Beyond requiring that annual reports meet financial and general information regulations, the law says nothing about the rest of their contents. Corporations are free to package their reports as they please, and the form itself is constantly evolving: current annual reports borrow from the flashy graphic styles of magazines, can be released on videodisc and computer disk, and sometimes even include gifts. Particularly interesting is a trend toward using these reports—usually via the president's letter—to address political issues. As powerful forces in the body politic, corporations rarely refuse an opportunity to make their influence felt on government, especially when pending legislation may affect their interests. In the early 1990s, for example, some annual reports from the medical industry targeted the ill-fated health care reform proposals of the Clinton administration.

Annual reports became a source of widespread public interest after the sudden collapse in 2002 of Enron, the seventh largest U.S. corporation. Within a few months other major corporations disclosed major financial difficulties, which came as a surprise to shareholders and regulators that had relied on upbeat financial information contained in these corporations' annual reports. The credibility and legitimacy of corporate financial data quickly became a topic of political debate.

The collapse of Enron was predicated on fraudulent accounting practices that concealed the amount of debt the corporation had accumulated. Federal prosecutors accused the major accounting firm of Arthur Andersen of aiding Enron's corporate officers in this enterprise and successfully won a conviction against the firm for its actions, including the destruction of documents. A careful review of Enron's annual reports revealed that certain transactions were buried in obscure footnotes or were not reported at all.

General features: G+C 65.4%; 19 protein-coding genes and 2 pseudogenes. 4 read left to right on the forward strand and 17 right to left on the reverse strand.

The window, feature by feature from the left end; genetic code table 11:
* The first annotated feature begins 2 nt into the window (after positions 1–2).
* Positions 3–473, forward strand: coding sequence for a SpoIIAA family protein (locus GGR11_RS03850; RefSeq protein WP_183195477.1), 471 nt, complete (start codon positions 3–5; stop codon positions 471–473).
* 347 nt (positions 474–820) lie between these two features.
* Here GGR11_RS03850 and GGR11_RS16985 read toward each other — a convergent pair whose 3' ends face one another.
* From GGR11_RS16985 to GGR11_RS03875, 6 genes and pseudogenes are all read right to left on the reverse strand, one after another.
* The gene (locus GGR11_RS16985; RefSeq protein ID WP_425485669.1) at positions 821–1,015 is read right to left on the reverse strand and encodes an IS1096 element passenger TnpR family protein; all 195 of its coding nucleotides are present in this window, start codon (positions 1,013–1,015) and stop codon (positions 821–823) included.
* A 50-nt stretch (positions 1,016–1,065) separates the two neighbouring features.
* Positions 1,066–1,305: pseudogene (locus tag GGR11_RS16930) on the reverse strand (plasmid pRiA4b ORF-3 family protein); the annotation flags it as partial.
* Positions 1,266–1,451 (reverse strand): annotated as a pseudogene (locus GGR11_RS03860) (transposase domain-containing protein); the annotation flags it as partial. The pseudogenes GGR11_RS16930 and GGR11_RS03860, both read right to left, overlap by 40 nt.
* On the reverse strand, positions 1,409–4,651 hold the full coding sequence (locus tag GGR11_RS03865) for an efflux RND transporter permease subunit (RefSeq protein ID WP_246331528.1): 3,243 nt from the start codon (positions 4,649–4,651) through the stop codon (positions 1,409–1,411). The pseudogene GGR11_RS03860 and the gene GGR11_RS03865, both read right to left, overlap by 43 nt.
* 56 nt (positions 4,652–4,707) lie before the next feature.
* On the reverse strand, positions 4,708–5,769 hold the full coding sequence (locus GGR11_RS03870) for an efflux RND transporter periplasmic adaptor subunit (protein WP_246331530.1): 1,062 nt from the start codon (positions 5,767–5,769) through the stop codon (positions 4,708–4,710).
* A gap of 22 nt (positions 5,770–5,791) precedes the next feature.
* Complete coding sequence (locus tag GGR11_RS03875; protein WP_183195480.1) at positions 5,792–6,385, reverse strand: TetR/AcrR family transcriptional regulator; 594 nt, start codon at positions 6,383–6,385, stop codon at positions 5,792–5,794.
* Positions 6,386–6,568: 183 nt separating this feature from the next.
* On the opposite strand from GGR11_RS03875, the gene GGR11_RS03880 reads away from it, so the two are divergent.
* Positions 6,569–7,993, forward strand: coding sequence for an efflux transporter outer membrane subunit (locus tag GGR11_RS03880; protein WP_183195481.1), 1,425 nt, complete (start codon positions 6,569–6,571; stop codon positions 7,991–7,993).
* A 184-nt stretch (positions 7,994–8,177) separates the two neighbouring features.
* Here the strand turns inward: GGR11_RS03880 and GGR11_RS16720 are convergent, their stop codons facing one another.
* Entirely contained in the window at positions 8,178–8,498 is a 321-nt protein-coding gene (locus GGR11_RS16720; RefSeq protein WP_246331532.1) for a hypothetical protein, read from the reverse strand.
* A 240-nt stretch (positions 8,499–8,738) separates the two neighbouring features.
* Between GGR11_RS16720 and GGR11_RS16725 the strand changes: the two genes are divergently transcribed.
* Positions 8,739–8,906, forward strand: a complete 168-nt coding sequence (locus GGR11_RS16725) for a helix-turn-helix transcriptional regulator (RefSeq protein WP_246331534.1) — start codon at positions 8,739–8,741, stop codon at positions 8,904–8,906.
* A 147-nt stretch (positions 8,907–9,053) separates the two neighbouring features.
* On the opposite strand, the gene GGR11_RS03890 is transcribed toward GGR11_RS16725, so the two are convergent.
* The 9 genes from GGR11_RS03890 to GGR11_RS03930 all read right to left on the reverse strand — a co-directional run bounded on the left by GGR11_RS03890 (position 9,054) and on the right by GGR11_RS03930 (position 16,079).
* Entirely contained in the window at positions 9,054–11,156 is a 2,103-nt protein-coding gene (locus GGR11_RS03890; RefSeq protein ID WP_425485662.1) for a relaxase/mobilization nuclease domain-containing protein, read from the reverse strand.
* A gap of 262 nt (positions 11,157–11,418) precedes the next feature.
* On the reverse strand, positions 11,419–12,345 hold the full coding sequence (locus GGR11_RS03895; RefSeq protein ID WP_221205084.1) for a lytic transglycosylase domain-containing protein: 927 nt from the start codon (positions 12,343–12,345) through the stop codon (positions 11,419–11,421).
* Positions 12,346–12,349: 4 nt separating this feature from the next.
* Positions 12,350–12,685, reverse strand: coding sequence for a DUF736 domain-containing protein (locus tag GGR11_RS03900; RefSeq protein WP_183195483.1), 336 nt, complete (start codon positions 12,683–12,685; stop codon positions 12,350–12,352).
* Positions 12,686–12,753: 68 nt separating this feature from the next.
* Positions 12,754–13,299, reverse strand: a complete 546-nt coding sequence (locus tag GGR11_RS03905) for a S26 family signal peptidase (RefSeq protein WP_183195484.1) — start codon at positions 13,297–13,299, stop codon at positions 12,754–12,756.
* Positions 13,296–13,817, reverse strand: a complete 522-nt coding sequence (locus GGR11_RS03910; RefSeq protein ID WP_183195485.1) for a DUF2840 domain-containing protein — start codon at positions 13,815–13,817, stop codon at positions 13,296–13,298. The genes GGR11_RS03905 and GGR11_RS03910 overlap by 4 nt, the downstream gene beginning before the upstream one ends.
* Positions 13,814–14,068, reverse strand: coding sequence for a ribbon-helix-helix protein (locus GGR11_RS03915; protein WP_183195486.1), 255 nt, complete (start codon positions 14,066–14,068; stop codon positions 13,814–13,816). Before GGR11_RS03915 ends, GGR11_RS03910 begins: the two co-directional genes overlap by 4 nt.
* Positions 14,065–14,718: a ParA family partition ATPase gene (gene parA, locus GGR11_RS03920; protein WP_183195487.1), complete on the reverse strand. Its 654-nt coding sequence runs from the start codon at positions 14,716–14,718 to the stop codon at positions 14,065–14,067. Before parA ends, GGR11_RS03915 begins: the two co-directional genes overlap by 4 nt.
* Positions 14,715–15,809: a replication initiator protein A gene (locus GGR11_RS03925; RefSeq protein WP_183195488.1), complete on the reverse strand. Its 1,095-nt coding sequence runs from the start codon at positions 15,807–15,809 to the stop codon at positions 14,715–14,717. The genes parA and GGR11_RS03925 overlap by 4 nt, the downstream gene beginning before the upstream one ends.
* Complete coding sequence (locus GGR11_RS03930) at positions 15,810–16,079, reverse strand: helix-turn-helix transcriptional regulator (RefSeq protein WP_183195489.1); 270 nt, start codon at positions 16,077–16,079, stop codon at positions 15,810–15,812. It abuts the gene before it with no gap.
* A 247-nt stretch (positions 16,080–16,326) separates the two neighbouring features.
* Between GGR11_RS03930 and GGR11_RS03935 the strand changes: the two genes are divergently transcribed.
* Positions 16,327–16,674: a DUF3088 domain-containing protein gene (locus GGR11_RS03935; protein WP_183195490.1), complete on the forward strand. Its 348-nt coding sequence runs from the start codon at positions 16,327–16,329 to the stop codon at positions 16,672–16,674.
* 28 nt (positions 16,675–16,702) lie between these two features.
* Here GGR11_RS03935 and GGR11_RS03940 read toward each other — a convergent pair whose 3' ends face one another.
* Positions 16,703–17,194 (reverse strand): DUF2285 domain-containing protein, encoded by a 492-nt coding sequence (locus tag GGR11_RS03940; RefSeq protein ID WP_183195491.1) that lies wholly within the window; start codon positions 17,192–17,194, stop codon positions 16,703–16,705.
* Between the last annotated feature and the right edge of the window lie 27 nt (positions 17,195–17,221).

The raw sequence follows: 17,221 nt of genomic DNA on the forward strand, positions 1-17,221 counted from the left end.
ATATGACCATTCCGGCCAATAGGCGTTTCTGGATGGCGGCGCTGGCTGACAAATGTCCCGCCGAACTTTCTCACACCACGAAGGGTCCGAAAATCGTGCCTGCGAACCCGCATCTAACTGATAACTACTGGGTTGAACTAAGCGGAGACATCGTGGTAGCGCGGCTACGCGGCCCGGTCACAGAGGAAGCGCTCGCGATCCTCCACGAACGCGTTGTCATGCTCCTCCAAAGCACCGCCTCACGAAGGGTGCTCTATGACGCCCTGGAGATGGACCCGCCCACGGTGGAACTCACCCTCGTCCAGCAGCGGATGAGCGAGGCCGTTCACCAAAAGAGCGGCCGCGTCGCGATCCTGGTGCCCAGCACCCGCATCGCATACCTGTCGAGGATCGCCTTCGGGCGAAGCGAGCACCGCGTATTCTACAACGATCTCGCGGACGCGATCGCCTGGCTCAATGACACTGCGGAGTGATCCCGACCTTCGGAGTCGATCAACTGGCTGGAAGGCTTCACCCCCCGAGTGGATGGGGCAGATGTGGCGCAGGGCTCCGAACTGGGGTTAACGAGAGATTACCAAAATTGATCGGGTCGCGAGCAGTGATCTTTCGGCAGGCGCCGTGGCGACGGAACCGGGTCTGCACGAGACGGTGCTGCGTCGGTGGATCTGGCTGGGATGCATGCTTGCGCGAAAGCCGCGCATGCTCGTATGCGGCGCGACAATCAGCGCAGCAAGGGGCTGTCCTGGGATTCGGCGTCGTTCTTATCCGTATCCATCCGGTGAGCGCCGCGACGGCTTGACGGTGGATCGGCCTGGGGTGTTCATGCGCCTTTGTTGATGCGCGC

During 2002, the SEC and Congress examined the shortcomings of annual reports and other corporate reporting practices. In a bipartisan effort, Congress passed and President george w. bush signed the sarbanes-oxley act, also known as the Accounting Industry Reform Act, in July 2002 (Pub. L. 107-204, 116 Stat. 745, [2002]). The act seeks to address corporate fraud by, among other things, requiring chief executive and chief financial officers to personally certify the accuracy of the financial information contained in quarterly and annual reports. The certification must state that the officers have read the report, and must confirm it contains no misstatements or omissions and that it is a fair presentation. An officer who knowingly makes a false certification will be subject to fines of up to $5 million and a prison sentence of up to 20 years. In addition, officers will be forced to repay bonuses that were based on inaccurate financial earnings.

The SEC also responded by demanding that all major U.S. corporations recertify the accuracy of their 2002 annual reports or risk prosecution. A number of corporations took the opportunity to change their financial statements. In the wake of the 2002 scandals, the expectation is that annual reports will be more accurate in detailing the financial health of corporations.

further readings

Malveaux, Suzanne. July 31, 2002. "Bush Signs Bill to Stop 'Book Cooking'." Inside Politics. Available online at <> (accessed May 30, 2003).

Monks, Robert A. G., and Nell Minow, eds. 2001. Corporate Governance. 2d ed. New York: Blackwell.

Practising Law Institute. 1994a. The Annual Report to Shareholders. Corporate Law and Practice Course Handbook Series, January–February.

——. 1994b. Annual Reports to Securityholders and Disclosure in Annual Reports. October–November.

Winkler, Carol. December 26, 2002. "Weighing SEC Ability to Fight Fraud." Boston Globe.


Board of Directors; Financial Statement.